American Expatriate Taxes Return Filing Requirements – The Short and Simple Guide

Wriiten By IJ Zemelman, EA, Taxes for Expats LLP.
 
As an american expat you must still file USA expatriate taxes return.
 
The United States requires all citizens and permanent residents (that is, green card holders) to file the U.S. Federal income tax returns.
 
The U.S. is fairly unique in this regard, so take note: you must still file your federal tax return even if you move out of the country and are currently living abroad. Even if you have not earned any U.S. income!
 
How much money are we talking about?
 
Filing requirements are based on total income before exclusions or deductions. In 2010, the cutoff was $9,350 for filing individually or $18,700 for married and filing jointly.
 
expatriate-taxes If you file a return, that does not automatically mean you owe taxes! There are a number of exclusions provided in the tax return system to take advantage of. To start, Form 2555 provides a Foreign Earned Income Exclusion section which allows you to exclude up to $91,500 of foreign salary. This exclusion can be increased based on your overseas housing costs. (Typically, the baseline is around $40.11 per day, so any costs in excess of this can be deducted.)
 
Form 1116 provides yet another method of reducing or eliminating your U.S. tax bill, Foreign Tax Credit. Depending on how much you paid in foreign income tax, you can claim up to the entirety of your U.S. foreign source income tax. This means you could owe zero U.S. income tax! This credit will be reduced if you also claim the FEIE exclusion, however.
 
However, you can only take advantage of these credits and exclusions if you file a tax return! And consider: it’s possible to earn over $100,000 and pay no U.S. tax, so it’s in your best interest to apply. Your exclusion may be denied if this is a first time claim and your return is late, so be aware of deadlines
 
Ok, so when is it due and where do I go?
 
Fortunately for USA expatriates, federal tax returns for those living outside of the U.S. are due on June 15, rather than April 15. No extra paperwork– you automatically get this extension if you attach a statement to your expatriate taxes return explaining that you had an extended deadline because, as an american expatriate, you were out of the country as of April 15th.
 
Still need more time?
 
You can file Form 4868 for an automatic extension until October 15 or, in case you need extra time to qualify for the foreign earned income exclusion, form 2350.
 
You can submit your USA expat tax returns in a number of ways:

  • Through your nearest U.S. Embassy or Consulate. This may not be the most reliable method, so make sure the personnel there know where to send your return.
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  • Mail or delivery service. You can prepare your paperwork yourself, using software such as H&R Block Tax Cut or TurboTax. Expatriate tax returns should be sent to a different address than domestic ones! If no payment is due, file with the IRS in Austin, TX 73301-0215 USA. If you do owe a payment, file with IRS, P.O. Box 1303, Charlotte, NC 28201-1303, USA.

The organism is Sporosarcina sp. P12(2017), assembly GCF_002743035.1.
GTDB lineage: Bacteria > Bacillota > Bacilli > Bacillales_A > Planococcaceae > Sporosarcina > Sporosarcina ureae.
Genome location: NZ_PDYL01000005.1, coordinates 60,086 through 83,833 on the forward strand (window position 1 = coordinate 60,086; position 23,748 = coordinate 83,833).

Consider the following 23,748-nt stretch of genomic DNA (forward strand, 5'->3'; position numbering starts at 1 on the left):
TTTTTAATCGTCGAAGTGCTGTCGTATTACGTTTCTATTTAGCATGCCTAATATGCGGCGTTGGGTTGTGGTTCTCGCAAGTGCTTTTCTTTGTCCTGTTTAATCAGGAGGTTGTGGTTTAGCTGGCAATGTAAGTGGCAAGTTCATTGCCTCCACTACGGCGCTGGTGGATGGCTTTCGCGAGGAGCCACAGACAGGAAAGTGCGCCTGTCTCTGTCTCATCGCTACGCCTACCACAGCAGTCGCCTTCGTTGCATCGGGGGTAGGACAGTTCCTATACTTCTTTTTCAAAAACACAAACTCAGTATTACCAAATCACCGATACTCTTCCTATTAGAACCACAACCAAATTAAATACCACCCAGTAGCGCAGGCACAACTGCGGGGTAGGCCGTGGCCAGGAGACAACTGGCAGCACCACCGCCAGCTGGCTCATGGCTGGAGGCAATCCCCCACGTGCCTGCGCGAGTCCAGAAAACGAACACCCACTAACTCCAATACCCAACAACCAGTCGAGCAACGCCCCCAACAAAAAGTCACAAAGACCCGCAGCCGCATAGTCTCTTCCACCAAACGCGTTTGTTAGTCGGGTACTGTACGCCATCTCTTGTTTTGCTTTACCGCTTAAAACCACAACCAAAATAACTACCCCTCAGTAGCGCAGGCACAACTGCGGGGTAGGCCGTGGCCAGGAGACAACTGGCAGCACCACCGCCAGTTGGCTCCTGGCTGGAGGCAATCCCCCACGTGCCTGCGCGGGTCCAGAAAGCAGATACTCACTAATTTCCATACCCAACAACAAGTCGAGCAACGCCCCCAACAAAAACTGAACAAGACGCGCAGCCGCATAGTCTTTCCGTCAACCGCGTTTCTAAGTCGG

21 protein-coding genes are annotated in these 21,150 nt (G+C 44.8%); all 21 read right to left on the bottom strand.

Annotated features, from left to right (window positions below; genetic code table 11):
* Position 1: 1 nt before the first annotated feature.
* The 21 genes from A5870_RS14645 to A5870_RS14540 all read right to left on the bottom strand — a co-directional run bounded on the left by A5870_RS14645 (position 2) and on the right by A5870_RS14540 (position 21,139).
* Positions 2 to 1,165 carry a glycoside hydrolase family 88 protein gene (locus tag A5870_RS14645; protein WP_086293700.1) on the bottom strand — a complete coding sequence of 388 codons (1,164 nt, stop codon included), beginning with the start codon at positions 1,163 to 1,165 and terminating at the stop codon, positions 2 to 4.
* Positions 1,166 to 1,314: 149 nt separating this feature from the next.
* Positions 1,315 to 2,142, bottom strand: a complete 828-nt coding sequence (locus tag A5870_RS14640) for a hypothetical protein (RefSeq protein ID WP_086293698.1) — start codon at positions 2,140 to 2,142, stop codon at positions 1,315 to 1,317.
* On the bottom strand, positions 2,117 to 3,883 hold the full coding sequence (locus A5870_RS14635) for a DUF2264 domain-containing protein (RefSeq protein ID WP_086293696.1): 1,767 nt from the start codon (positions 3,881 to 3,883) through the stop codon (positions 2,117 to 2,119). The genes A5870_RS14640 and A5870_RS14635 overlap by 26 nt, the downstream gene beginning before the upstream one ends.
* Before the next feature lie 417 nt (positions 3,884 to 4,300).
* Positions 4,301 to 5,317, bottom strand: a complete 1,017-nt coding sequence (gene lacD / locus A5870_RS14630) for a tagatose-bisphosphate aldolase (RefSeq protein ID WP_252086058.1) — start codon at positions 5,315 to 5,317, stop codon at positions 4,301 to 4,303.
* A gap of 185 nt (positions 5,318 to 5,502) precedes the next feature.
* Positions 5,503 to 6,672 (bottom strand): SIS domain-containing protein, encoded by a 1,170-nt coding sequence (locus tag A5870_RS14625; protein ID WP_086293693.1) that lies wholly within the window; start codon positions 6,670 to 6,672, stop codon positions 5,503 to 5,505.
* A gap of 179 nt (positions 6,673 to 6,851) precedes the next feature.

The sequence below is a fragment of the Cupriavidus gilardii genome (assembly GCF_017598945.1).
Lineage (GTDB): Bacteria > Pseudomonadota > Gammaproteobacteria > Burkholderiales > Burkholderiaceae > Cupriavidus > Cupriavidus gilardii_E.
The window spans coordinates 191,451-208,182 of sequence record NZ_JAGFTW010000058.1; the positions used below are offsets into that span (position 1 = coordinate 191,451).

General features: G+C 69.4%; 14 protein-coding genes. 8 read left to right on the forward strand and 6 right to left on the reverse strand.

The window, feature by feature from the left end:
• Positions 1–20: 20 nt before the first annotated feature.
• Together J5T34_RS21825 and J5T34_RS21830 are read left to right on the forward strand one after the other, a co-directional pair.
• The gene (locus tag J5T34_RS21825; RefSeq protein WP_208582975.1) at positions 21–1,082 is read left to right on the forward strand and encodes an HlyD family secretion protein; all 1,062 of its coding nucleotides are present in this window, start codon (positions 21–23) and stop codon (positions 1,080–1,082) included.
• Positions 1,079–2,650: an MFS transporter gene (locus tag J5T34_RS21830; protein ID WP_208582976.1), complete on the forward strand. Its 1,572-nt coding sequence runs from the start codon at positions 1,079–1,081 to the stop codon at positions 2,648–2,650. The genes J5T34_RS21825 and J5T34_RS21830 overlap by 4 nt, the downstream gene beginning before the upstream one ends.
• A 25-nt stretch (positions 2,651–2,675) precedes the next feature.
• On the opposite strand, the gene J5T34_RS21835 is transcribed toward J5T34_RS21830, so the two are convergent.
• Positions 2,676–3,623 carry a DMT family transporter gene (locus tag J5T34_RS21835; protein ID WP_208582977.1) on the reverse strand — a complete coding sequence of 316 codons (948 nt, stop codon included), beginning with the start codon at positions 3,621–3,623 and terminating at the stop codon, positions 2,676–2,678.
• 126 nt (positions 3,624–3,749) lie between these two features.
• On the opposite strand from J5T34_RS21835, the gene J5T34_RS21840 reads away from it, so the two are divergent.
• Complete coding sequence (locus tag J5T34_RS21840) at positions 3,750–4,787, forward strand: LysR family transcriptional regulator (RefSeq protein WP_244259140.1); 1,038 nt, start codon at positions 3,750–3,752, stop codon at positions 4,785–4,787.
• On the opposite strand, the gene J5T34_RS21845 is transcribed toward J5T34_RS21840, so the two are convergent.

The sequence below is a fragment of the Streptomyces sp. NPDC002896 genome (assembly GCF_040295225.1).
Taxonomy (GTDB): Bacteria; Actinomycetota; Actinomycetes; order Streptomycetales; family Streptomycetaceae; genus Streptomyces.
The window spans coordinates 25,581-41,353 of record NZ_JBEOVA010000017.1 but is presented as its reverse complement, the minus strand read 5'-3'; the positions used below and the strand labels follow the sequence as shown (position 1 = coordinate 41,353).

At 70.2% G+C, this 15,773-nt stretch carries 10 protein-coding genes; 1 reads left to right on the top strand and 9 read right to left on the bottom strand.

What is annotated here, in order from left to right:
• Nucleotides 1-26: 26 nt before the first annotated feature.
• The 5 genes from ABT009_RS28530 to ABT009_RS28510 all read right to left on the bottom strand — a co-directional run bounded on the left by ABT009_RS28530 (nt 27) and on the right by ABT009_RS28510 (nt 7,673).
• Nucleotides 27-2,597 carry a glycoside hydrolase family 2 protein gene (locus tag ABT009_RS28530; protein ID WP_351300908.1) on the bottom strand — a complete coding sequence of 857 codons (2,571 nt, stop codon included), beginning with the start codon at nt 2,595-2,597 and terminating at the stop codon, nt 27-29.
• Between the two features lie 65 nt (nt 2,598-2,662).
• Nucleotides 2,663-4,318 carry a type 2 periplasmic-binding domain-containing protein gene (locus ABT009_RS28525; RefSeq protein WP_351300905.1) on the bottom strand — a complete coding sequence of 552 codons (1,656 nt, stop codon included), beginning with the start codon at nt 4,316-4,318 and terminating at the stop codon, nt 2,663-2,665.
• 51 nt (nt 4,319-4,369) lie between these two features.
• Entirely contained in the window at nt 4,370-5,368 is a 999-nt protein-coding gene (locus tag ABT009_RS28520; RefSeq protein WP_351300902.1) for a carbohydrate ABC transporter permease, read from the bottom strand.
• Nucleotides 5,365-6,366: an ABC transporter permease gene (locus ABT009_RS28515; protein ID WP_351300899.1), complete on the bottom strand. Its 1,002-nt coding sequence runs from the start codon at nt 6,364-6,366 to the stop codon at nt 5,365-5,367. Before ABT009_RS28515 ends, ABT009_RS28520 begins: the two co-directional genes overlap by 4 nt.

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  • Electronically filing. This is the fastest method: you can be aware it was processed within a few days, and if you use direct deposit as well, you can get your tax refund in under 10 days. With an income of less than $58,000, you can file for free with the IRS. If you use a tax professional, many will also provide this as a free additional service.

Information about e-filing, as well as all of the IRS forms are available online through the IRS website.
 
But what about state taxes?
 
Well, if you move out of the country, you’re most likely no longer a resident of your state. Therefore you are not subject to state tax unless you earn money in that state. State income includes any salary or income earned in the state, as well as any income from interest in a partnership or corporation with operations in the state. For example, if you rent out your old home, you will probably have to file a state income tax return.
 
Of course, state regulations and requirements may vary. While these claims are usually unsuccessful, a few states (such as California) try to claim you may still want to come back although currently you are out of the country. You’ll probably want to check out your state’s income tax website or ask a tax return professional.
 
So how difficult is this going to be?
 
It’s true that expatriate taxes returns can get more complicated than regular returns. They can get especially complex if you have significant foreign income taxes.
 
Fortunately, there are a few resources to make your life a little easier. For one, see if you can take advantage of the IRS’s “EZ” forms. If you earn less than $91,500 (that’s salary and bonuses), you may be able to use Form 2555-EZ. However, there are a still a number of complications that make expatriate taxes filing more complicated than just filing a form.
 
The best solution – in our view – is to contact a professional firm in american expatriate taxes. One established player in this field is New York based Taxes for Expats LLP. Their only focus is American expats – which allows them to provide best in class service at very competitive prices.
 
Visit www.taxesforexpats.com To learn more
 
And obtain an instant no-obligation quote.